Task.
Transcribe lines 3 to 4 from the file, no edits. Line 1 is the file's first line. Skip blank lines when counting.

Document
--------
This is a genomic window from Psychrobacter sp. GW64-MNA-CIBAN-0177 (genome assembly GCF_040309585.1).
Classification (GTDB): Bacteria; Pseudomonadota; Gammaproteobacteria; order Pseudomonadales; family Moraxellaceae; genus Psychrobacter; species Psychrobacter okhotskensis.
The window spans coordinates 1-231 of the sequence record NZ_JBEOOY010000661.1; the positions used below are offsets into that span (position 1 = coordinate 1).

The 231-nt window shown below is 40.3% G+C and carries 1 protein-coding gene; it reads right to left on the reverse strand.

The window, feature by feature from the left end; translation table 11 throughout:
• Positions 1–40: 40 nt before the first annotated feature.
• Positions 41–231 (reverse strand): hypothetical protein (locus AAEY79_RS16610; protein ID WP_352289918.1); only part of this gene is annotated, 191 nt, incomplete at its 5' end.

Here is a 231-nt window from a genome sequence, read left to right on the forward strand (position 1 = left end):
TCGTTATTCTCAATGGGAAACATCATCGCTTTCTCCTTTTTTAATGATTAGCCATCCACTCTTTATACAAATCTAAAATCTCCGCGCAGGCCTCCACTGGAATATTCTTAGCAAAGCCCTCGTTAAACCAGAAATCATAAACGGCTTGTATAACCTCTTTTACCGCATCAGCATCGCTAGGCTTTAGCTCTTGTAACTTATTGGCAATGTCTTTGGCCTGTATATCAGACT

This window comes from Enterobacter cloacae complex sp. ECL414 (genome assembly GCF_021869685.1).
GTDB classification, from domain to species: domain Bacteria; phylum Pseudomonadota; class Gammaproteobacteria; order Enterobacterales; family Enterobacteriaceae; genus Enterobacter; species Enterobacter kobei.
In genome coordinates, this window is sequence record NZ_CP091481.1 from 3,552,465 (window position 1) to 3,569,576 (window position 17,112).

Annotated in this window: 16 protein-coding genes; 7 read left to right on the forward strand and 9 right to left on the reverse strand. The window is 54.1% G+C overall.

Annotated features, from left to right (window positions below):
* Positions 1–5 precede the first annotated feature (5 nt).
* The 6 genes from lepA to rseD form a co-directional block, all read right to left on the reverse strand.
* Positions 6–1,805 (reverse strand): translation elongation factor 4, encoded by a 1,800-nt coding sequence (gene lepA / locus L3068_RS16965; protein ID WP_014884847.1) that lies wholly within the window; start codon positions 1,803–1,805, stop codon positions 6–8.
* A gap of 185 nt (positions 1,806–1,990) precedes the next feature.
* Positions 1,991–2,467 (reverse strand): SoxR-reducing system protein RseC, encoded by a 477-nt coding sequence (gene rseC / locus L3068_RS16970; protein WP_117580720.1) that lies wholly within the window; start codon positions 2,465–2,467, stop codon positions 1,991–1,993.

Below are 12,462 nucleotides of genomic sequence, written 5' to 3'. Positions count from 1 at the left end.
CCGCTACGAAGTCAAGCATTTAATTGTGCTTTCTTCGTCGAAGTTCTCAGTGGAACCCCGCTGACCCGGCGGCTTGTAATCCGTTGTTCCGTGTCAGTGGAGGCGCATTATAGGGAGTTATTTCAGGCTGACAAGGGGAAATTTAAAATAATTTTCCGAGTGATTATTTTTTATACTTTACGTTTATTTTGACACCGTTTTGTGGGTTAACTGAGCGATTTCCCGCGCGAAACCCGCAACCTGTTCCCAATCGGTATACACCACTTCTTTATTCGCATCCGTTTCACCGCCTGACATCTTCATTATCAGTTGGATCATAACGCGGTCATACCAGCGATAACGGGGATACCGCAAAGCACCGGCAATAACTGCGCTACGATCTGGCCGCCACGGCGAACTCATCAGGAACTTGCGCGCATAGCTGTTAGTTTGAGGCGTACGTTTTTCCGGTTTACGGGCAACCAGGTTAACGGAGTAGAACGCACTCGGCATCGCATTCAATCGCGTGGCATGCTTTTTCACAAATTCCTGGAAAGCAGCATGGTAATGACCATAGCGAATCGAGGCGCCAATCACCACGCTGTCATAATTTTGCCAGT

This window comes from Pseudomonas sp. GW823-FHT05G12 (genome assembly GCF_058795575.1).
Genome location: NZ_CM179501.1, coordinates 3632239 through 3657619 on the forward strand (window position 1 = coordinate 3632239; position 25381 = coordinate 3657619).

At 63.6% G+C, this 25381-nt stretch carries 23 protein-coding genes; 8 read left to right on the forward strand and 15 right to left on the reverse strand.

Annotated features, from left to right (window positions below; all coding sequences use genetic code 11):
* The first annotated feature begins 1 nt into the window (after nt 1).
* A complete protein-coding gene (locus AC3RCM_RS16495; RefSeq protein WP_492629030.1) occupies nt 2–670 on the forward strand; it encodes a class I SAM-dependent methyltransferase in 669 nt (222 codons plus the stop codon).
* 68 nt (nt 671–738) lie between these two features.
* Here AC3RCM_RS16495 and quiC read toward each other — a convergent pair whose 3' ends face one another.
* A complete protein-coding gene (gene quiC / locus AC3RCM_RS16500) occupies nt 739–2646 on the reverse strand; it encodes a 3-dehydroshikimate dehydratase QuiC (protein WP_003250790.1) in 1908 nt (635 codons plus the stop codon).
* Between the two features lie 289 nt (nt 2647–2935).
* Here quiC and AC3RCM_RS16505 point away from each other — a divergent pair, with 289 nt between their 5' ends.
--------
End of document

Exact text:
The window spans coordinates 1-231 of the sequence record NZ_JBEOOY010000661.1; the positions used below are offsets into that span (position 1 = coordinate 1).

The 231-nt window shown below is 40.3% G+C and carries 1 protein-coding gene; it reads right to left on the reverse strand.